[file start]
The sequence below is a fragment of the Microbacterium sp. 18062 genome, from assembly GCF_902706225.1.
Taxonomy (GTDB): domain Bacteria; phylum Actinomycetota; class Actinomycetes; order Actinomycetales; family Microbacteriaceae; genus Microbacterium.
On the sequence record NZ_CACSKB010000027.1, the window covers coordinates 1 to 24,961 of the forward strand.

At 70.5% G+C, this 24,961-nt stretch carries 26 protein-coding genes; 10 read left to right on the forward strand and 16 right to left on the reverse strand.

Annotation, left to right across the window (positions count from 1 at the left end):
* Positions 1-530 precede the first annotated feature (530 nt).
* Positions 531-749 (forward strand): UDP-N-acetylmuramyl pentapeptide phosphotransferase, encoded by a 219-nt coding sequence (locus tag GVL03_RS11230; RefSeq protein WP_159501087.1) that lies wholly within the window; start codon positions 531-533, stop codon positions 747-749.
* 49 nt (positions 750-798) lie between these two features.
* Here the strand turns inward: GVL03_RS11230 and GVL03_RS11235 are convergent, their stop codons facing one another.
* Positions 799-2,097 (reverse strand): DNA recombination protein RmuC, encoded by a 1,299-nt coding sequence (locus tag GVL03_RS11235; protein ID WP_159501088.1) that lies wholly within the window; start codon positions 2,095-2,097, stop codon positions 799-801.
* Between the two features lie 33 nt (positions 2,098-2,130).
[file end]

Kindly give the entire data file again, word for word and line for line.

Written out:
The sequence below is a fragment of the Microbacterium sp. 18062 genome, from assembly GCF_902706225.1.
Taxonomy (GTDB): domain Bacteria; phylum Actinomycetota; class Actinomycetes; order Actinomycetales; family Microbacteriaceae; genus Microbacterium.
On the sequence record NZ_CACSKB010000027.1, the window covers coordinates 1 to 24,961 of the forward strand.

At 70.5% G+C, this 24,961-nt stretch carries 26 protein-coding genes; 10 read left to right on the forward strand and 16 right to left on the reverse strand.

Annotation, left to right across the window (positions count from 1 at the left end):
* Positions 1-530 precede the first annotated feature (530 nt).
* Positions 531-749 (forward strand): UDP-N-acetylmuramyl pentapeptide phosphotransferase, encoded by a 219-nt coding sequence (locus tag GVL03_RS11230; RefSeq protein WP_159501087.1) that lies wholly within the window; start codon positions 531-533, stop codon positions 747-749.
* 49 nt (positions 750-798) lie between these two features.
* Here the strand turns inward: GVL03_RS11230 and GVL03_RS11235 are convergent, their stop codons facing one another.
* Positions 799-2,097 (reverse strand): DNA recombination protein RmuC, encoded by a 1,299-nt coding sequence (locus tag GVL03_RS11235; protein ID WP_159501088.1) that lies wholly within the window; start codon positions 2,095-2,097, stop codon positions 799-801.
* Between the two features lie 33 nt (positions 2,098-2,130).